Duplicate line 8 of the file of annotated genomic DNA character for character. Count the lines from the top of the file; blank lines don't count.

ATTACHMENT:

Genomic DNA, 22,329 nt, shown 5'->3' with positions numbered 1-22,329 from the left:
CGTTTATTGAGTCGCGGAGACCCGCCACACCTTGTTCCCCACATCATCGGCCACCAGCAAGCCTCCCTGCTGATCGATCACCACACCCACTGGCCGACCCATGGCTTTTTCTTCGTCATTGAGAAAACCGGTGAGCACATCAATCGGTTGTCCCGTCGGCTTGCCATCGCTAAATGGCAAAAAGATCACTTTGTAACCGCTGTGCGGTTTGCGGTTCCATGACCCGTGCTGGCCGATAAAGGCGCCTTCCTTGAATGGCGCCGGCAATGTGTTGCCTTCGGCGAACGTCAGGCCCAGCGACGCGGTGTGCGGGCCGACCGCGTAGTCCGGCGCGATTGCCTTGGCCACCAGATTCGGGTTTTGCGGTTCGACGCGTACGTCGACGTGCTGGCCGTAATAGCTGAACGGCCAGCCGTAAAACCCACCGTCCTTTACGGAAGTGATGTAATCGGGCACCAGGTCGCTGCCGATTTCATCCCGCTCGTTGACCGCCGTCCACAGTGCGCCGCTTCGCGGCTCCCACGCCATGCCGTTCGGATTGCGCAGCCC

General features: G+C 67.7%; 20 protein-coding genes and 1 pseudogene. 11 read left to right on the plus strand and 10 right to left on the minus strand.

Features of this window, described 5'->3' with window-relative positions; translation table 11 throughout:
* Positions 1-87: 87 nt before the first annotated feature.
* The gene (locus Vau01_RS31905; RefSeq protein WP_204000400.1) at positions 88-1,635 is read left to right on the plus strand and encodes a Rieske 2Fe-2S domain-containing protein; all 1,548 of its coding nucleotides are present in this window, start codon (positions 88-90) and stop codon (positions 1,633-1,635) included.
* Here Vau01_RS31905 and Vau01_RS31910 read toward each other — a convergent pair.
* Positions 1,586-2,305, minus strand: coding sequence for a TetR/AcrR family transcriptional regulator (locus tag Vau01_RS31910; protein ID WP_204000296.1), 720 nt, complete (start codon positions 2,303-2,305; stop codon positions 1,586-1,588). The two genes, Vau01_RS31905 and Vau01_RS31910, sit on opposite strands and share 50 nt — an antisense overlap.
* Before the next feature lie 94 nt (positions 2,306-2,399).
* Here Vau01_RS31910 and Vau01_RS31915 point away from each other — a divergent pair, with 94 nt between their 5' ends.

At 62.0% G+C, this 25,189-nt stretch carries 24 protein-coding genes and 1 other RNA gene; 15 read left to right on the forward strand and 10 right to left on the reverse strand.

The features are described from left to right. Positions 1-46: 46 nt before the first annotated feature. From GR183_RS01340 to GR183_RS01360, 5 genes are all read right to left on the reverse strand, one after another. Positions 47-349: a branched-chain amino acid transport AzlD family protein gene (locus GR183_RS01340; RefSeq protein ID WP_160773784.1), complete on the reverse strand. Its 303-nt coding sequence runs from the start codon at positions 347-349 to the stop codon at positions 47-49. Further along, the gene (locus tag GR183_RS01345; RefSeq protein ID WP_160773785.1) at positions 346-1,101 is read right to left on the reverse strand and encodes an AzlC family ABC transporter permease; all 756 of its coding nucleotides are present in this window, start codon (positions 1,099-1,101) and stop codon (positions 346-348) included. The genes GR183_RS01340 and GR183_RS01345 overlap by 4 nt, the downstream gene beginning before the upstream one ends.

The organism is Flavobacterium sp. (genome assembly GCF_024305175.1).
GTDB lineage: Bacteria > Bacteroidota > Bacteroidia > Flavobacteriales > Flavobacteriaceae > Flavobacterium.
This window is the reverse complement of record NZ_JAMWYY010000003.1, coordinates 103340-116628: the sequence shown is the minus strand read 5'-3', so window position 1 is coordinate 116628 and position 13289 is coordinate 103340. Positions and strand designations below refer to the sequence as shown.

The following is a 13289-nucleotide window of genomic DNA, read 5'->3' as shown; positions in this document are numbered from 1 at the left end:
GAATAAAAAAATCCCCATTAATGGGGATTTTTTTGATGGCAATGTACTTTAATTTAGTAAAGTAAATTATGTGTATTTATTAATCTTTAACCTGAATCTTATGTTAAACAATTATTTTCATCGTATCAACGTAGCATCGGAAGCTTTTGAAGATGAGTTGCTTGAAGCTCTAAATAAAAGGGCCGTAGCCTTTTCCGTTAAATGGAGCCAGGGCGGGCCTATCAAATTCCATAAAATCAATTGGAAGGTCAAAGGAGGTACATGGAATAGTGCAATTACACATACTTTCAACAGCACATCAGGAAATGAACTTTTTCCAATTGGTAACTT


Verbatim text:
* Positions 1,586-2,305, minus strand: coding sequence for a TetR/AcrR family transcriptional regulator (locus tag Vau01_RS31910; protein ID WP_204000296.1), 720 nt, complete (start codon positions 2,303-2,305; stop codon positions 1,586-1,588). The two genes, Vau01_RS31905 and Vau01_RS31910, sit on opposite strands and share 50 nt — an antisense overlap.